March 13, 2011

Arianespace Moves To New Launcher Designation For Ariane, Soyuz And Vega (Source: Space Daily)
Arianespace is targeting six Ariane 5 missions in 2011, along with the first two launches of the medium-lift Soyuz and the lightweight Vega's maiden flight - all from the Spaceport in French Guiana; as well as three Soyuz missions from Baikonur Cosmodrome in Kazakhstan. As Arianespace prepares for the expansion of its launcher family with the introduction of Soyuz and Vega at the Spaceport, the company has adopted a new numbering system to identify its missions with these three vehicles.

Ariane 5 flights will carry the "VA" designation, followed by the flight number. The "V" is for "vol," the French word for "flight," while the "A" represents the use of an Ariane launch vehicle. As a result, the mid-May mission with ST-2 and GSAT-8 will carry the "VA202" reference, for the 202nd launch of an Ariane since this family of vehicles began operations in 1979. With the introduction of Soyuz at the Spaceport, Arianespace missions from South America with the launcher will be designated "VS," while flights with the lightweight Vega vehicle are to be referenced as "VV." (3/13)

Next CR Cuts NASA Earmarks, Keeps Constellation Provision (Source: Space Politics)
House appropriators released details of their next planned continuing resolution (CR) to keep the government funded for three more weeks after the current CR expires on a week from Friday. The CR includes $6 billion of spending cuts, including $63 million from NASA’s Cross Agency Support account. The CR specifically targets what NASA calls “Congressionally directed items”, better known as earmarks; the FY10 appropriations bill contained $63 million of them, which carried over into FY11 under the ongoing series of CRs.

The text of the proposed new CR contains no other NASA-related provisions. That means that current language from the FY10 appropriations bill that prevents NASA from terminating Constellation programs will remain in force under the new CR, which extends to April 8. Last week, members of the Commerce, Justice, Science, and Related Agencies subcommittee of the appropriations committee told NASA administrator Charles Bolden that they would get the agency “some immediate clarification” on that provision, but the new CR is silent on the subject. (3/11)

Editorial: Invest in NASA, Not High-Speed Train (Source: South Florida Sun-Sentinel)
Awe and wonder. That's what I felt two weeks ago as I watched the Space Shuttle Discovery lift off from the Kennedy Space Center for its final mission. I had a ringside seat by the countdown clock, about 31/2 miles from the launch site. I marveled at the ability of humankind to capture and control such awesome power. I also felt a deep sense of pride as a citizen of a country that could achieve such an engineering feat.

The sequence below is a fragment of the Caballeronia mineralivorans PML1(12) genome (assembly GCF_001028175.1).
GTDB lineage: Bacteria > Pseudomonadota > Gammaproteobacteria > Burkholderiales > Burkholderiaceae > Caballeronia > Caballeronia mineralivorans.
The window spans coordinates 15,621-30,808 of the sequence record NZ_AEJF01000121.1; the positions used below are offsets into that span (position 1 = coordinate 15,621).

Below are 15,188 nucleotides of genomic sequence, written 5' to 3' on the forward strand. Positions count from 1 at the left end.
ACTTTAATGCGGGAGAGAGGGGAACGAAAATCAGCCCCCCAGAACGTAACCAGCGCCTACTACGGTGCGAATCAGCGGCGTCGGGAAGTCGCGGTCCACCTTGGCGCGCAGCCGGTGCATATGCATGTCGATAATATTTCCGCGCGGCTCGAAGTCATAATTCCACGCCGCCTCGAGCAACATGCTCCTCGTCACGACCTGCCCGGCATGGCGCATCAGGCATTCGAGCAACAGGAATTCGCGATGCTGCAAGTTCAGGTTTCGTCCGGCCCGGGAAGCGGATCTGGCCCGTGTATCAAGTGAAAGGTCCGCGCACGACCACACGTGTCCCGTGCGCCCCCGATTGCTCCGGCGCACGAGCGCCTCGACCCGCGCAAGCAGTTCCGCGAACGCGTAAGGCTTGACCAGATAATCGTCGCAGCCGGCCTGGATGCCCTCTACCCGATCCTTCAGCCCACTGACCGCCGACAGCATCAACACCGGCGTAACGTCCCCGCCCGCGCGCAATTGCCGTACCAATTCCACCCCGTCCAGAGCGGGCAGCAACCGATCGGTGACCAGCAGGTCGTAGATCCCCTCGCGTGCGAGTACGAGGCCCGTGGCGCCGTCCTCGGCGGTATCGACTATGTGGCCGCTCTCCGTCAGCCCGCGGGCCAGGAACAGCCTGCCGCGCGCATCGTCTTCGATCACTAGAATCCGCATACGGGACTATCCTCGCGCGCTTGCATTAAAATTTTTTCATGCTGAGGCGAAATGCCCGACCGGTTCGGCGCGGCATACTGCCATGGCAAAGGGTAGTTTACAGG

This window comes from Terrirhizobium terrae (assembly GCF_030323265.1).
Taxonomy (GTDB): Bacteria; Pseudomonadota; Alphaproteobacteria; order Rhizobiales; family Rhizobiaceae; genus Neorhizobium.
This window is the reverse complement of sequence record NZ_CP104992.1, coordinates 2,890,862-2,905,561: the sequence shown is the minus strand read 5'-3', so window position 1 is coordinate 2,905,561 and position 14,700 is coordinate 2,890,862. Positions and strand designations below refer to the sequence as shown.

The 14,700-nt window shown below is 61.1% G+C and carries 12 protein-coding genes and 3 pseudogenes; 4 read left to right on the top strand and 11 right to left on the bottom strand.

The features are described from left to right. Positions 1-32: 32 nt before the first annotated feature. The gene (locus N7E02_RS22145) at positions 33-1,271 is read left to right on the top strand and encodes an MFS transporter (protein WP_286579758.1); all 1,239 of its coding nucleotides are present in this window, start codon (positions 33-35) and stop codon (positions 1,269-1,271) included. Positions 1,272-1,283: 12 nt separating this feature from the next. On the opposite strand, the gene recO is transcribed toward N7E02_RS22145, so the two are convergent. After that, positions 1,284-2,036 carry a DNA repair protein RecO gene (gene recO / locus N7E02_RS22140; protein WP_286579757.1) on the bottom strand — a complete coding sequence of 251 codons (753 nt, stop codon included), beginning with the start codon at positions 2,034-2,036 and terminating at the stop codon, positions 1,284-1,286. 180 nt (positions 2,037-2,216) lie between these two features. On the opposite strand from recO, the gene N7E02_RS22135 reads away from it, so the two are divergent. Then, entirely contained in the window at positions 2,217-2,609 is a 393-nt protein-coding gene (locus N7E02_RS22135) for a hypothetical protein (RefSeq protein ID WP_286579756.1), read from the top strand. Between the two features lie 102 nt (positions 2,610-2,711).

The curtailment of manned space flight already has had a severe impact on Florida's economy. The Obama administration apparently thinks it's more important to spend billions of dollars on money-losing high-speed trains manufactured overseas than on manned space exploration using cutting-edge vehicles made in America. Already, thousands of space program workers in the Cocoa Beach area have been laid off, and thousands more soon will be. How's that for economic stimulus? (3/13)

Is Water Flowing on Mars? (Source: Sky & Telescope)
More than a century ago, telescopic observers often reported seeing a "wave of darkening" that spread toward the Martian equator from its polar regions during local spring and summer. This changeover, they assumed, resulted from the annual green-up of alien vegetation as the icy polar caps melted, and the notion of a seasonally verdant Red Planet persisted well into the 1960s, until spacecraft images showed us otherwise.

There's water on Mars, to be sure. Billions of years ago torrents of water flooded parts of the surface and gouged huge, nasty-looking flood channels in the landscape. But all that water now lies frozen in thick polar slabs or buried out of sight. There's new indications that liquid water is indeed flowing in small amounts during the Martian summer. The evidence comes from the super-resolving HiRISE camera aboard the Mars Reconnaissance Orbiter, which has seen dark rivulets form, grow, and then fade in the planet's southern hemisphere. (3/13)

Accessibility is Key in Space (Source: Florida Today)
Here's a philosophical dilemma concerning the future of the U.S. space launch industry: Is it the government's job to steer contracts to certain private launch companies to help keep them in business? Or, ought NASA and other agencies just buy the launch system that costs taxpayers the least (as long as that system is proven reliable)? Circumstances are conspiring to force government officials to make just that decision -- perhaps repeatedly -- during the next few years, and the implications could be big for Florida's Space Coast. Click here to read the article. (3/13)

Protest to Reinstate Pluto as a Planet (Source: Seattle PI)
In Seattle’s Greenwood neighborhood there was a small protest of cosmic proportions. A couple dozen children, their parents and staff of 826 Seattle marched along Greenwood Avenue North, demanding that the farthest known sphere from our Sun — which formerly met most criteria to be considered a planet — be reinstated as a member of our solar system. Sunday is the 81st anniversary of the former planet’s discovery. (3/13)

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